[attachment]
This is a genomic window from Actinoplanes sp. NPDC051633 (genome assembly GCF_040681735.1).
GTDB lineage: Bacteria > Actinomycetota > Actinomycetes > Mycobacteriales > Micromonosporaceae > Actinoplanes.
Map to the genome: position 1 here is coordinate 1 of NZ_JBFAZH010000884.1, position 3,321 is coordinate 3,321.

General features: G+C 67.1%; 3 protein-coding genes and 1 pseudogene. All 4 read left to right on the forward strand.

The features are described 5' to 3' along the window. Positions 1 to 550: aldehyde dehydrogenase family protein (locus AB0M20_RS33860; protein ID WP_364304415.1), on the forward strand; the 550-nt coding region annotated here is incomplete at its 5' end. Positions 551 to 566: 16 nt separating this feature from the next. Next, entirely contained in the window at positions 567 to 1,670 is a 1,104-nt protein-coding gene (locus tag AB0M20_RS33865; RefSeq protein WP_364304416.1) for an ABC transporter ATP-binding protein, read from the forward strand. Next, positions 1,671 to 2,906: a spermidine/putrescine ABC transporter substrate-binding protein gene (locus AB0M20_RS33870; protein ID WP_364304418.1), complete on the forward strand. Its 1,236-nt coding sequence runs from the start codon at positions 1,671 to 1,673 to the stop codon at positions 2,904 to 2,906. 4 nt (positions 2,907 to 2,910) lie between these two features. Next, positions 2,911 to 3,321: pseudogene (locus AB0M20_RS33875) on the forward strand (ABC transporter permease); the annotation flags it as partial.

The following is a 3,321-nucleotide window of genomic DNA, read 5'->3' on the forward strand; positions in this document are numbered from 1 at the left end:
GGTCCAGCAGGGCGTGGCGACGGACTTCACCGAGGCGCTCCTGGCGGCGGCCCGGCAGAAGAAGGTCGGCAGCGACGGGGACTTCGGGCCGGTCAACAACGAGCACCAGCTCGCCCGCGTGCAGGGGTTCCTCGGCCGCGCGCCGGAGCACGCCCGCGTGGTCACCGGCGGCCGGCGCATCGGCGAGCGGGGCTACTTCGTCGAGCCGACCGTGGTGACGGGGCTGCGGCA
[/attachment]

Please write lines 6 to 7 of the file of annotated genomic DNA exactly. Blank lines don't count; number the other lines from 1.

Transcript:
The following is a 3,321-nucleotide window of genomic DNA, read 5'->3' on the forward strand; positions in this document are numbered from 1 at the left end:
GGTCCAGCAGGGCGTGGCGACGGACTTCACCGAGGCGCTCCTGGCGGCGGCCCGGCAGAAGAAGGTCGGCAGCGACGGGGACTTCGGGCCGGTCAACAACGAGCACCAGCTCGCCCGCGTGCAGGGGTTCCTCGGCCGCGCGCCGGAGCACGCCCGCGTGGTCACCGGCGGCCGGCGCATCGGCGAGCGGGGCTACTTCGTCGAGCCGACCGTGGTGACGGGGCTGCGGCA